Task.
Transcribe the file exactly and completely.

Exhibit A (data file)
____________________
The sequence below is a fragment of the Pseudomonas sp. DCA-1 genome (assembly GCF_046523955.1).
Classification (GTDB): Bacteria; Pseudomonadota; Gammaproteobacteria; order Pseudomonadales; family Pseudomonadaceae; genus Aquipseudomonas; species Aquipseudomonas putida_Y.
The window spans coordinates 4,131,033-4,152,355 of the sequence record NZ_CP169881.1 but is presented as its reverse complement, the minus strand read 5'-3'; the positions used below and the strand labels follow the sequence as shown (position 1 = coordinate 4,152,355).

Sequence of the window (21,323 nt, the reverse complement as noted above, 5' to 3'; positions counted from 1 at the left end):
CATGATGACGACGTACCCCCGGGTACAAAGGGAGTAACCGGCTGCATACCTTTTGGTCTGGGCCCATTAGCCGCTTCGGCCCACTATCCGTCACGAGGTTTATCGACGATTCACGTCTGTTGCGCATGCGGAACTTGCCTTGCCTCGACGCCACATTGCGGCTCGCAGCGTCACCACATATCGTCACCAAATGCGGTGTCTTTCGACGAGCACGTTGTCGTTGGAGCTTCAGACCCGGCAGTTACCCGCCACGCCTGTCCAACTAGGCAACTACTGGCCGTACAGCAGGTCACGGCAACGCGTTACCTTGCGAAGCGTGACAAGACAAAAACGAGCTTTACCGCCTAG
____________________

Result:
The sequence below is a fragment of the Pseudomonas sp. DCA-1 genome (assembly GCF_046523955.1).
Classification (GTDB): Bacteria; Pseudomonadota; Gammaproteobacteria; order Pseudomonadales; family Pseudomonadaceae; genus Aquipseudomonas; species Aquipseudomonas putida_Y.
The window spans coordinates 4,131,033-4,152,355 of the sequence record NZ_CP169881.1 but is presented as its reverse complement, the minus strand read 5'-3'; the positions used below and the strand labels follow the sequence as shown (position 1 = coordinate 4,152,355).

Sequence of the window (21,323 nt, the reverse complement as noted above, 5' to 3'; positions counted from 1 at the left end):
CATGATGACGACGTACCCCCGGGTACAAAGGGAGTAACCGGCTGCATACCTTTTGGTCTGGGCCCATTAGCCGCTTCGGCCCACTATCCGTCACGAGGTTTATCGACGATTCACGTCTGTTGCGCATGCGGAACTTGCCTTGCCTCGACGCCACATTGCGGCTCGCAGCGTCACCACATATCGTCACCAAATGCGGTGTCTTTCGACGAGCACGTTGTCGTTGGAGCTTCAGACCCGGCAGTTACCCGCCACGCCTGTCCAACTAGGCAACTACTGGCCGTACAGCAGGTCACGGCAACGCGTTACCTTGCGAAGCGTGACAAGACAAAAACGAGCTTTACCGCCTAG